Science snippets

Story by: Joanna Kritikou

Remember the ice bucket challenge?

It actually directly funded a major breakthrough in Amyotrophic Lateral Sclerosis (ALS) research. Whole-exome analyses of 1,022 familial ALS (FALS) cases and 7,315 controls were conducted, making it the largest ever study of genetically inherited ALS. Researchers identified a significant association between loss-of-function NEK1 variants and FALS risk. Even though NEK1 is only associated with 3% of all diagnoses, treating the NEK1 gene successfully will revolutionize the lives of around 168 people every year – and that is something. (Nature Genetics, September 2016)

Photo source: Anthony Quintano, Flickr

 

Immunotherapy for Alzheimer’s disease

The monoclonal antibody aducanumab has been shown to reduce Aβ plaques in mice and now patients with Alzheimer’s disease (AD). In a transgenic mouse model of AD, the antibody has been shown to enter the brain, bind Aβ and reduce both its soluble and insoluble form. In patients, monthly aducanumab administration for one year was accompanied by a slowing of clinical decline. This is the most promising drug in the AD field in a very long time. (Nature, August 2016)

Tiny mind-controlled robots

Science fiction seems to have come to life in a publication where researchers used what they refer to as mind-controlled nanorobots. One of the biggest problems in treating mental illness is that symptom flares are unpredictable. These nanorobots could be injected into patients’ brains and, after detecting abnormalities in neuronal activity, release the medication they are carrying. The robots consist of a shell of DNA strands and iron oxide nanoparticle “gates” that can open or close depending on the surrounding electromagnetic energy. (PLOS One, August 2016)

See-through rodents

Mice and rats can now be made transparent by removing water and lipids from organs, leaving behind only proteins. If these proteins are subsequently labeled with fluorescent markers, complex structures can be imaged while leaving the body intact. In a recent publication, neuronal connections and blood vessels were imaged in the finest detail, shedding light on complicated mechanisms, while also reducing the amount of rodents necessary for each experiment. (Nature Methods, August 2016)

Birds may protect against West Nile virus

Referred to as the modern “geese that saved Rome”, Northern cardinals have been shown to provide a major defensive line against the West Nile virus in Atlanta, Georgia. The mosquito-borne disease has infected an estimated 780,000 North Americans since 1999. Georgia has proven surprisingly immune, considering that 1/3 of Atlanta-area birds have been infected. The virus is known to circulate among animals and only sometimes spill into nearby human populations. Northern cardinals are far less likely to have enough virus circulating in their blood to transmit the disease back to feeding mosquitoes. (American Journal of Tropical Medicine and Hygiene, August 2016)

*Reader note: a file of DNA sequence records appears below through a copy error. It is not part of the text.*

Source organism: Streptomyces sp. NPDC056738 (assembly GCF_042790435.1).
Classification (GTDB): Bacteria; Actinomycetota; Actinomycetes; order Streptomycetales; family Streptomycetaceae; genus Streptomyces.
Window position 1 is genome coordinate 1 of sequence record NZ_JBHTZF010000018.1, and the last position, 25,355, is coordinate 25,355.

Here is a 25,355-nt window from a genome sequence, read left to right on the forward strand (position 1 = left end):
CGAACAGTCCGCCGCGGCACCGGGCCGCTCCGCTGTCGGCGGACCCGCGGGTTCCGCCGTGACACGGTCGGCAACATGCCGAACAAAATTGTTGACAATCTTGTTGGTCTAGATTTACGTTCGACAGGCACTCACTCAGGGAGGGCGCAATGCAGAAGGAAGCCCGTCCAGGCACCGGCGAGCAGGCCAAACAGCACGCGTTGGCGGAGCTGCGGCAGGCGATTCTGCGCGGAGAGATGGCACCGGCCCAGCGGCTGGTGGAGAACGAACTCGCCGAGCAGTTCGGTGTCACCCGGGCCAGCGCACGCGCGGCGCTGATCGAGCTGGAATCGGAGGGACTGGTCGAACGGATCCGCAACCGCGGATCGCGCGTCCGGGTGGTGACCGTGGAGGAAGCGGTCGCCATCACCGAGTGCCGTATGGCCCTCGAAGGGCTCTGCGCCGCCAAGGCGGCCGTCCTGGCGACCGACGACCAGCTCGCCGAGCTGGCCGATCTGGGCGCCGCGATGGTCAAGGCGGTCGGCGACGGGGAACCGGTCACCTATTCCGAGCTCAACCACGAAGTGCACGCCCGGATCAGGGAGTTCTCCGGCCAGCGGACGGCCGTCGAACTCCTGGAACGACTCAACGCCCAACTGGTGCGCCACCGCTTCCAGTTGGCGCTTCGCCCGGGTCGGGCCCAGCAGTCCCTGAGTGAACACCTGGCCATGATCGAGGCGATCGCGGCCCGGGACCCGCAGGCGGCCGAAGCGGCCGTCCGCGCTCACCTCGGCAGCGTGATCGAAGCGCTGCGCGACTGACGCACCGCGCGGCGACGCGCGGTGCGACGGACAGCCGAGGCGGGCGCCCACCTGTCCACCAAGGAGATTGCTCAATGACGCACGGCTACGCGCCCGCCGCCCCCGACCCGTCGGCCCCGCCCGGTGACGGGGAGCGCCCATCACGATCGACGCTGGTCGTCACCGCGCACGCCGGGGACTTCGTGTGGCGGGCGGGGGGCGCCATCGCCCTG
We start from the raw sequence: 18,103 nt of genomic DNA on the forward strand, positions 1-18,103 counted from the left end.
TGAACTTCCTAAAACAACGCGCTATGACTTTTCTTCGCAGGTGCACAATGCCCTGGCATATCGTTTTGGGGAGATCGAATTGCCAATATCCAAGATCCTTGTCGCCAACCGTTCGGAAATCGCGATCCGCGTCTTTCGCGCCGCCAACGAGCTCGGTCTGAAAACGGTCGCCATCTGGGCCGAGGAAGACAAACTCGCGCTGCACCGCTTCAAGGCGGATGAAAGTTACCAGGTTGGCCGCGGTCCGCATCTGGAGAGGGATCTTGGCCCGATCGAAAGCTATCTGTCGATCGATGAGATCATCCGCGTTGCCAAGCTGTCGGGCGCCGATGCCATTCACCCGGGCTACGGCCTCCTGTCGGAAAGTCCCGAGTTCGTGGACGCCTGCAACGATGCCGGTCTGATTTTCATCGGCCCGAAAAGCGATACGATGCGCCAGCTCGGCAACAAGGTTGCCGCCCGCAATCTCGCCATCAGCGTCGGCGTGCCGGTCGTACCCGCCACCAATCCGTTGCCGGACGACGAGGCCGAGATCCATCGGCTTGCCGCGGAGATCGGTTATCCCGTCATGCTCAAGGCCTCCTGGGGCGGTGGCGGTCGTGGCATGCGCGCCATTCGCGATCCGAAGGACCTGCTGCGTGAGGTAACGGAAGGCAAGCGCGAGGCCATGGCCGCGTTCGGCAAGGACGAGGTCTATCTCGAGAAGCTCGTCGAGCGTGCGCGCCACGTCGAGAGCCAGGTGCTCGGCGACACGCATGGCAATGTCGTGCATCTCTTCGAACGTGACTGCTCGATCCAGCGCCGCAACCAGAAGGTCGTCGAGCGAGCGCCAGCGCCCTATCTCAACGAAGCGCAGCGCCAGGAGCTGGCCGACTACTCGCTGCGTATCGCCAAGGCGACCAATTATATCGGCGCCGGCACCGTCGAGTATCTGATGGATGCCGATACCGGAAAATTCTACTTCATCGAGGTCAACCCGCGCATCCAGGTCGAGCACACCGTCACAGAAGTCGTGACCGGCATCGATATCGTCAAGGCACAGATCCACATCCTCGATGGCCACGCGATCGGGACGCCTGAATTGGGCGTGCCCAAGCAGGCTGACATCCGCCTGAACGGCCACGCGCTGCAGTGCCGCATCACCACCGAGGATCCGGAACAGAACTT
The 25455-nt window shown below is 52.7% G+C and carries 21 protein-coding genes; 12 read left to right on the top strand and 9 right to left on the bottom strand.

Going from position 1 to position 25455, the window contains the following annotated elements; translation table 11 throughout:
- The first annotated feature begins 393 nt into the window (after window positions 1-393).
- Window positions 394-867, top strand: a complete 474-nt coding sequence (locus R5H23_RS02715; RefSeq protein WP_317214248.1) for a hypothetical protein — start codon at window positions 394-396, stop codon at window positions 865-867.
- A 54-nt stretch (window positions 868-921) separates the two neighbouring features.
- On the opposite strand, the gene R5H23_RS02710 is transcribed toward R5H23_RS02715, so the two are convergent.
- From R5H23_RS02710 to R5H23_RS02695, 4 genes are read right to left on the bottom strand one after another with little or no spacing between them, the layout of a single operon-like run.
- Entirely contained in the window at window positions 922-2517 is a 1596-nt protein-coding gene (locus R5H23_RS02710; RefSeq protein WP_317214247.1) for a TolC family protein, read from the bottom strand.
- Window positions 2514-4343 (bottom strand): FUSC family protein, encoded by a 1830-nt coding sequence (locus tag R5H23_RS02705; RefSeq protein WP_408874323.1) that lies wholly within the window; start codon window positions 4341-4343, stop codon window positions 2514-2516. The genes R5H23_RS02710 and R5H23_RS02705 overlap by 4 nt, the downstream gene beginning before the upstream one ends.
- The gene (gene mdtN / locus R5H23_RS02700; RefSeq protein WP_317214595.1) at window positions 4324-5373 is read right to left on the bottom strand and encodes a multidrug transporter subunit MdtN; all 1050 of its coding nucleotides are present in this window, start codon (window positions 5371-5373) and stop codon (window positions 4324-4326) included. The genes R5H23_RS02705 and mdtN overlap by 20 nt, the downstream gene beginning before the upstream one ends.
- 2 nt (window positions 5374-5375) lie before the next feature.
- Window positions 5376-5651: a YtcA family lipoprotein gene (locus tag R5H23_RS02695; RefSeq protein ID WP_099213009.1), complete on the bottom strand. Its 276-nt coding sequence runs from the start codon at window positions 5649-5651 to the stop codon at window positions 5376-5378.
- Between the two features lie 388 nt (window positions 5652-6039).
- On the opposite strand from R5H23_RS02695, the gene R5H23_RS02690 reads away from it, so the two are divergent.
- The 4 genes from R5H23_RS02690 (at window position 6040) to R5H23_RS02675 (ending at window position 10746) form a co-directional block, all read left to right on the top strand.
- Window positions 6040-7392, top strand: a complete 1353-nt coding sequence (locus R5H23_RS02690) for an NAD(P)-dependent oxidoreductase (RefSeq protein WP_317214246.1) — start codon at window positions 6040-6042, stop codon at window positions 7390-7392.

Photo source: USFWSmidwest, Flickr

Neglected diseases now have a single cure

Leishmaniasis, Chagas disease and sleeping sickness are caused by different parasitic infections and have for long been neglected because they afflict some (20 million) of the poorest people on Earth. If left untreated, they can all be fatal. Treatments up to now have been expensive and with severe side effects. However, researchers have reported a potential cure for all 3 diseases as they are all caused by similar parasites (kinetoplastids). Using a selective inhibitor of the kinetoplastid proteasome they found unprecedented in vivo efficacy, with mouse models of the 3 diseases successfully clearing parasites. (Nature, August 2016)

Photo credit: USFWSmidwest (Flickr)

Lab-grown corneas

Researchers have successfully grown cornea cells in a petri dish. They developed ultra-thin polyethylene hydrofilms, upon which they were able to make sheep corneal endothelial cells (CECs) proliferate. CECs  are responsible for maintaining the transparency of the cornea but they deteriorate with age as vision begins to decline. When transplanted back to the sheep, these films could significantly restore optical transparency. It goes without saying that this technique might substitute corneal transplants for those suffering from impaired vision. (Advanced Healthcare Material, September 2014)

This article was previously published in Medicor 2016 #

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